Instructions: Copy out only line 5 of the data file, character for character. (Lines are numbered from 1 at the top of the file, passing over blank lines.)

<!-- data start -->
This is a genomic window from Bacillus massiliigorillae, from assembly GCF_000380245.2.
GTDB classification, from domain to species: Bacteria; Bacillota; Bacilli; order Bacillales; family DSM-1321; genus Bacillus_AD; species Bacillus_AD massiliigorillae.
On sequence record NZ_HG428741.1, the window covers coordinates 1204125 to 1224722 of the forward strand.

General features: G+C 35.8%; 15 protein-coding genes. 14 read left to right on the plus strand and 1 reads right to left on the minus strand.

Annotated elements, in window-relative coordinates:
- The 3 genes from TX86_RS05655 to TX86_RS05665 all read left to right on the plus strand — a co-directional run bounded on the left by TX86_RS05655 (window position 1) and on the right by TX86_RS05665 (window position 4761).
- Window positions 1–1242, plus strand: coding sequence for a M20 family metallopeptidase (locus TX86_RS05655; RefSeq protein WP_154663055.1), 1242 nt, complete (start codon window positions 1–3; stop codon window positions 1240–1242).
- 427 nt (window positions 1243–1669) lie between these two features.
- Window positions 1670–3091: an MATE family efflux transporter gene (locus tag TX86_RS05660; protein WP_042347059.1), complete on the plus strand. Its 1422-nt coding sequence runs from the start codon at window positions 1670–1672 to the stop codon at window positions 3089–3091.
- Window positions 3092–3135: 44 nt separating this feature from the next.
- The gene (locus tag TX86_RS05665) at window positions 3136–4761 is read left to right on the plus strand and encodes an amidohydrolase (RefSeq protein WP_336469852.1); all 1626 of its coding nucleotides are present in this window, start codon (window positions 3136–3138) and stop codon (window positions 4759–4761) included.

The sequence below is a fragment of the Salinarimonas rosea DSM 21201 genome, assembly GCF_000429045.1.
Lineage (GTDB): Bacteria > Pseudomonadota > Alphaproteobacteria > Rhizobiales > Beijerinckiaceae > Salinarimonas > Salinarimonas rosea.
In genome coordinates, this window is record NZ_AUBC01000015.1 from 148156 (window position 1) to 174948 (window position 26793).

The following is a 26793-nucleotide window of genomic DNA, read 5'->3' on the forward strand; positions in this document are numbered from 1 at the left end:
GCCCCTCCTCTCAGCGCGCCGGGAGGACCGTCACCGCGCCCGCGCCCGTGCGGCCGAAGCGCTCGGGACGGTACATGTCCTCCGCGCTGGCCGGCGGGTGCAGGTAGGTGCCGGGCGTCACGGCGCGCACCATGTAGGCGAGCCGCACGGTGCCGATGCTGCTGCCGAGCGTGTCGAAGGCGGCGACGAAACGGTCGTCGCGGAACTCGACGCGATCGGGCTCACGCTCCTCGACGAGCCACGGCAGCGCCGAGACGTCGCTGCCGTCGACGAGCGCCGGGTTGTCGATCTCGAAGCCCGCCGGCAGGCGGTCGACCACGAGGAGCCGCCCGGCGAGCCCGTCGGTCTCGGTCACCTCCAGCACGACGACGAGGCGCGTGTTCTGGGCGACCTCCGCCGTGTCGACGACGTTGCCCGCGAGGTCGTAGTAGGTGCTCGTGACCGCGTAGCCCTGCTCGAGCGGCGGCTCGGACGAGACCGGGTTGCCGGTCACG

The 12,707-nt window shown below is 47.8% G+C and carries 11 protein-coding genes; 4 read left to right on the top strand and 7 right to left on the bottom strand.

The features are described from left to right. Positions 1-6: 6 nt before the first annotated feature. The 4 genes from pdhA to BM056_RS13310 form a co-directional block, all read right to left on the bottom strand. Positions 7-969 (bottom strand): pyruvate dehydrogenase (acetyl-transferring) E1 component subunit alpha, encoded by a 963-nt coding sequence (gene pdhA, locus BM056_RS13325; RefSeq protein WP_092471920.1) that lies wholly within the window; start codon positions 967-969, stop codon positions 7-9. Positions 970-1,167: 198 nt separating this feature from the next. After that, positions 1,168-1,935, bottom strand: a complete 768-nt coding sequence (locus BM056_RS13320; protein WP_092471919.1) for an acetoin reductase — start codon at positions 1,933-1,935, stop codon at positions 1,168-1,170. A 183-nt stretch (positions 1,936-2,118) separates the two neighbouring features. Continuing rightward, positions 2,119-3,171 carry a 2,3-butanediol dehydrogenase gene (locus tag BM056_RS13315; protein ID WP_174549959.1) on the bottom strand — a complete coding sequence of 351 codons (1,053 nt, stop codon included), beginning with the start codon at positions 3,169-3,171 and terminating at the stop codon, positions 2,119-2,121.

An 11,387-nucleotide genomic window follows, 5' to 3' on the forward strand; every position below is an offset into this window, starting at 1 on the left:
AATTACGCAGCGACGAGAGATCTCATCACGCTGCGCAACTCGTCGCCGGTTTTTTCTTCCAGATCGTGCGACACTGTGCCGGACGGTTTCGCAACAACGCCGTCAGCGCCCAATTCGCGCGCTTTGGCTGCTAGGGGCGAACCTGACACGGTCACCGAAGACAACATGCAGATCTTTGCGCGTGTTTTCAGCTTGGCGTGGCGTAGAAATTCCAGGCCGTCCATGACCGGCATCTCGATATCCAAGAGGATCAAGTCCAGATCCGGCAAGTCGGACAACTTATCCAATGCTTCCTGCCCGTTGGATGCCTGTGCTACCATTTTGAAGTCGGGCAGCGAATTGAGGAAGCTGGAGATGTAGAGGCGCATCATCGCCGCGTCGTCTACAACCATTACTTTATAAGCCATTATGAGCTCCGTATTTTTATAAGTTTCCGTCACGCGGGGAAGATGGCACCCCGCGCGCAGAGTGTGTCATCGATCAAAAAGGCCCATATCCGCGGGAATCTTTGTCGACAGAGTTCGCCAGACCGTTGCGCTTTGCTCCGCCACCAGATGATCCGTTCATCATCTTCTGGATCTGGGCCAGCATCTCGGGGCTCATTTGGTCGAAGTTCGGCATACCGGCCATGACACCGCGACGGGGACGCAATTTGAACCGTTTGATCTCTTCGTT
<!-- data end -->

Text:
Annotated elements, in window-relative coordinates: